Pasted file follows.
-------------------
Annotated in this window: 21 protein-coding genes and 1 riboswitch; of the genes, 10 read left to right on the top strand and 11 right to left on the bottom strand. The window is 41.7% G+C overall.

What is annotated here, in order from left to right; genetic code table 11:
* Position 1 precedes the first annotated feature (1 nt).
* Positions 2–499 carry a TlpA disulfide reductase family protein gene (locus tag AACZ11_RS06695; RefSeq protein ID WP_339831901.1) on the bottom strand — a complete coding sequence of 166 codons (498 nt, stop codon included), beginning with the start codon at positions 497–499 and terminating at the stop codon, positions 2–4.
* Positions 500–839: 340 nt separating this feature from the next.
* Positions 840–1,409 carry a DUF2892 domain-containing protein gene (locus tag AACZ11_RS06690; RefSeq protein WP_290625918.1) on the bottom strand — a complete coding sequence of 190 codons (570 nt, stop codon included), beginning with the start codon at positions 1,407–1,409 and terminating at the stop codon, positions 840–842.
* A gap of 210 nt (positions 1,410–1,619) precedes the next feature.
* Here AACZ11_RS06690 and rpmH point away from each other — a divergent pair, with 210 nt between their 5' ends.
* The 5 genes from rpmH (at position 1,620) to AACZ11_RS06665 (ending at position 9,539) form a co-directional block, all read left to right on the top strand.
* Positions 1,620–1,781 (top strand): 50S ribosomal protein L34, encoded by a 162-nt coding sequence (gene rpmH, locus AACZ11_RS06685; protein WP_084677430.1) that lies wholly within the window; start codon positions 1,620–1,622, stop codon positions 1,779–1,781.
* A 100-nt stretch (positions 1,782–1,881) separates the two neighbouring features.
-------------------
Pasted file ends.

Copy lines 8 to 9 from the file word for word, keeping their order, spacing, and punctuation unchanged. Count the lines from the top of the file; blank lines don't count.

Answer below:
* Here AACZ11_RS06690 and rpmH point away from each other — a divergent pair, with 210 nt between their 5' ends.
* The 5 genes from rpmH (at position 1,620) to AACZ11_RS06665 (ending at position 9,539) form a co-directional block, all read left to right on the top strand.